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Sexual Division of Labour: A system in which all work inside the home is either done by the women of the family, or organised by them through the domestic helpers.
Feminist Movements: Various movements which are aimed at ensuring equal rights for women are called feminist movement.
Political expression of gender question helped a lot to improve women’s role in public life. Although the Indian society is still a patriarchal society, yet women are now working in many fields.

Women face disadvantage, discrimination and oppression in various ways:
1.The literacy rate among women is only 54 per cent compared with 76 per cent among men.
2.The percentage of women in highly paid jobs is still very small. At many workplaces, women are paid less than men for the same job. An Indian woman usually works more hour than an average man on a daily basis.
3.Many Indian parents prefer to have a male child. A girl child is killed before her birth in many cases. This has led to an eschewed sex ratio in India.
4.There are many reports of harassment against women; both on the domestic front and outside the home.

Women’s political representation:
The political representation of women had been very poor in the Indian legislatures. Even in the cabinet, the number of women ministers is very low.
One-third of seats in local government bodies have been reserved for women candidates. This has helped in increasing women’s representation in panchayats and municipalities.
A bill for providing one-third reservation in the Lok Sabha and State Assemblies has been pending in the Parliament for more than a decade. Political parties are yet to arrive at consensus on this issue.

Religion & Politics:
Religion also plays an important role in politics. In some countries, politicians promote the cause of the majority religious group at the cost of the minorities. This produces a dangerous trend of majority tyranny.

Communalism: When one religion is pitted against another; by the political class, this is called communalism or communal politics.
Communalism can take various forms in politics: 

1.Many people think of their religion as superior to all other religions. Such people often try to dominate the people from other communities. This can result in people from the minority community to form a separate political unit. 
2.Sometimes, sacred symbols, religious leaders, emotional appeal, etc. are used to instill a sense of fear among people of a particular community. This is done with an attempt to polarize people on communal lines.
3.Communalism can also take the ugly form of communal violence, riots and massacre.

Secular state
1.The Constitution of India declares that India is a secular state. Unlike some of the neighbouring countries, there is no official religion for the Indian state.
2.The constitution gives the people the freedom to practice a religion of their choice. The Constitution prohibits discrimination on grounds of religion.
3.The Indian constitution, however, allows the state to intervene in the matters of religion whenever there is a need to ensure equality within religious communities.

Caste and politics
Social division on the lines of caste is unique to India. The caste system of the present has evolved from the varna system which was based on occupations and on the principle that an occupation passed from one generation to another. Members of a particular caste usually have a sense of belonging to their own community. Some castes are accorded a higher status compared to many other castes.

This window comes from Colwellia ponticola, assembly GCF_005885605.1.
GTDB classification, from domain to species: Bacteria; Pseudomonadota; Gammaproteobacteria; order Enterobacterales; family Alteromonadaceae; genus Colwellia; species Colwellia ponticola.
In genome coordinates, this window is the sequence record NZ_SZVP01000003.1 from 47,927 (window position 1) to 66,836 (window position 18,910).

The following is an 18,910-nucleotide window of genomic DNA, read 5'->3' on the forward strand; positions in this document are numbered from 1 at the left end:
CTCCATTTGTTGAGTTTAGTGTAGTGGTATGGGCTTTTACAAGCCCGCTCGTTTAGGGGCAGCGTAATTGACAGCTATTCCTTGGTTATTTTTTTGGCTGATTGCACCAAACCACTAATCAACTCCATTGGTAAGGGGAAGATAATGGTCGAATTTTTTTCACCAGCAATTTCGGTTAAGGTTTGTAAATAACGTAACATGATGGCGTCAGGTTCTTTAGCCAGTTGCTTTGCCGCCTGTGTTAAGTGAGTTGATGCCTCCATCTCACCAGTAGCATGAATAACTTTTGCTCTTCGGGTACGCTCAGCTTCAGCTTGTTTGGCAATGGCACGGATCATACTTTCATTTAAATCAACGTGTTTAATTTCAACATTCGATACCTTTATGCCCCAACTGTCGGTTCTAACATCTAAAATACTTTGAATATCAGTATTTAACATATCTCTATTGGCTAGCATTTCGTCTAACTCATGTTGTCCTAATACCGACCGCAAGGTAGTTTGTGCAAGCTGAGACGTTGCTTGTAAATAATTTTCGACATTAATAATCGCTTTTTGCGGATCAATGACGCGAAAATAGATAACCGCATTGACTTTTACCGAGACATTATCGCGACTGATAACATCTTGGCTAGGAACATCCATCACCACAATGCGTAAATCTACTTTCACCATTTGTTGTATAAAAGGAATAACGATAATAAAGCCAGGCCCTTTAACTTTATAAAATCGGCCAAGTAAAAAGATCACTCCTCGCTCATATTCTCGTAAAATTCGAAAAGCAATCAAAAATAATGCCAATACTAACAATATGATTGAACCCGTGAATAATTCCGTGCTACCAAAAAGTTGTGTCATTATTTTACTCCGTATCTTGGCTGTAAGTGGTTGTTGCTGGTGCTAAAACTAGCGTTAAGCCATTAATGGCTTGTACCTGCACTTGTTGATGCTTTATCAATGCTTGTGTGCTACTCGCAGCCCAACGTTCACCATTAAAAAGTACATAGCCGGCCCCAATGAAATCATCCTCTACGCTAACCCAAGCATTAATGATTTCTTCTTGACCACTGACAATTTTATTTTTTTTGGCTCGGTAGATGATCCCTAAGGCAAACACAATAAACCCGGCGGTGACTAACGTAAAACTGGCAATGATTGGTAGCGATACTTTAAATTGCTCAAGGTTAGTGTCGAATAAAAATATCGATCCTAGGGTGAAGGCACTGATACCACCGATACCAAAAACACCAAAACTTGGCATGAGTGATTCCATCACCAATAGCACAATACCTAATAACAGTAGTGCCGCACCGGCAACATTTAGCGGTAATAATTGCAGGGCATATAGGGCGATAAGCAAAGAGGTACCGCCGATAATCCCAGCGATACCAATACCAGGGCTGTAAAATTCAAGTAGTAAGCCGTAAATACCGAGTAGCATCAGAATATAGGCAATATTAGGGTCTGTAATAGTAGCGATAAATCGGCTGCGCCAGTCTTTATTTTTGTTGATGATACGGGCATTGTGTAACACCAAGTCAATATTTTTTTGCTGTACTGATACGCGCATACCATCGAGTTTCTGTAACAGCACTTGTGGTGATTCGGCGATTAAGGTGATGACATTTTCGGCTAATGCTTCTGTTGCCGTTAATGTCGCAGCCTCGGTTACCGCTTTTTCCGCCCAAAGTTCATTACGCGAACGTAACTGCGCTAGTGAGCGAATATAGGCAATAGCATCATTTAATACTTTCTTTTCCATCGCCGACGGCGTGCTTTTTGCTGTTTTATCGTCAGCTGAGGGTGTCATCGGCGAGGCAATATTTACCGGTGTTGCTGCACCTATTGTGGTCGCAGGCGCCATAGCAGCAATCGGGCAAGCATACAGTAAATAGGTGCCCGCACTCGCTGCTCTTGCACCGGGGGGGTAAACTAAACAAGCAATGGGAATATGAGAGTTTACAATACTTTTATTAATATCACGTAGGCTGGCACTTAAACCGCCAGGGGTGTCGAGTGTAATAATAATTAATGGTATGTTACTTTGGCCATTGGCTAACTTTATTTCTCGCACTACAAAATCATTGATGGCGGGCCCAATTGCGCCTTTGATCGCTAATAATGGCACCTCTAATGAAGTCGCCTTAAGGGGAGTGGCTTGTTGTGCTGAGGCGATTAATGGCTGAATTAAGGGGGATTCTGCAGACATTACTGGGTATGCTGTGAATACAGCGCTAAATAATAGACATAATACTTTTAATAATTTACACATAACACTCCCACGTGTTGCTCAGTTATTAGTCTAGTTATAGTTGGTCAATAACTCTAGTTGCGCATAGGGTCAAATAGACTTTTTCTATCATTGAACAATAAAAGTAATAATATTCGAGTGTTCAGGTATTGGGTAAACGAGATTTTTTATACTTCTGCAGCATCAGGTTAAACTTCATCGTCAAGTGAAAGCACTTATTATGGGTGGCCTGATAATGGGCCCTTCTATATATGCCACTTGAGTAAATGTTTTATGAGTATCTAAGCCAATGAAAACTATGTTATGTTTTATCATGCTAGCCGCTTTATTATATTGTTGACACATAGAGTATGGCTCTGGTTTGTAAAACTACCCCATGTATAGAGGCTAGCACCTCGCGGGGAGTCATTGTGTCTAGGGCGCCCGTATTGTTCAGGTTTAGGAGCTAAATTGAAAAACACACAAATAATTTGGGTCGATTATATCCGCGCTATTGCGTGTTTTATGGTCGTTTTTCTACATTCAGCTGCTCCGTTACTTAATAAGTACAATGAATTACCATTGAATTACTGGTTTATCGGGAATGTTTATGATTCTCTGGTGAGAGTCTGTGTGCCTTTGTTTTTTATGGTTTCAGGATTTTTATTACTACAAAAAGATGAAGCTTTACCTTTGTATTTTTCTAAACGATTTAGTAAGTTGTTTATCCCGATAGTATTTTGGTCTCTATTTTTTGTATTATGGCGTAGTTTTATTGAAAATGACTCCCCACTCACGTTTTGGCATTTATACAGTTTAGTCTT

Current Status of Caste Related Prejudice:
1.Due to various socio-economic changes, social division on the basis of caste has been blurring in recent times. Economic development, large scale urbanization, literacy, occupational mobility and weakening of the position of landlords in villages have helped in blurring the caste-based divisions.
2.Caste is still an important parameter when it comes to finalizing marriages. But in most of the other spheres of life, caste effect is apparently waning in India.
3.People from the upper caste had traditionally better access to the education and hence they have done well in economic development. People from the oppressed castes are still lagging behind in socio-economic development.

Caste in Politics
1.Most of the political parties keep the caste calculation in mind while fielding a candidate from a particular constituency.
2.Each caste group is trying to get a bigger pie of the political power by asserting its identity in various ways.
3.Since there are so many castes, hence various caste groups have also evolved their own coalition to get leverage in political bargaining.
4.The caste groups can be broadly divided into ‘backward’ and ‘forward’.
5.Exclusive attention to caste can produce negative results. Caste divisions often lead to social conflict and even violence.

Caste inequality today
1.Economic inequalities exist on the basis of caste. The upper caste people are usually well off, the backward classes come in between and the dalits and adivasis are at the bottom.
2.The percentage of people below poverty line is much higher among the lowest castes.

Percentage of Population Living Below Poverty Line
Caste
Rural
Urban
Scheduled tribes
45.8%
35.6%
Shceduled castes
35.9%
38.3%
Other backward castes
27%
29.3%
Muslim upper castes
26.8%
34.2%
Hindu upper castes
11.7%
9.9%
Christian upper castes
9.6%
5.4%
Sikh upper castes
0%
4.9%
Other upper castes
16%
2.7%
All
27%
23.4%
REF: NSSO 55th round 1999 - 2000

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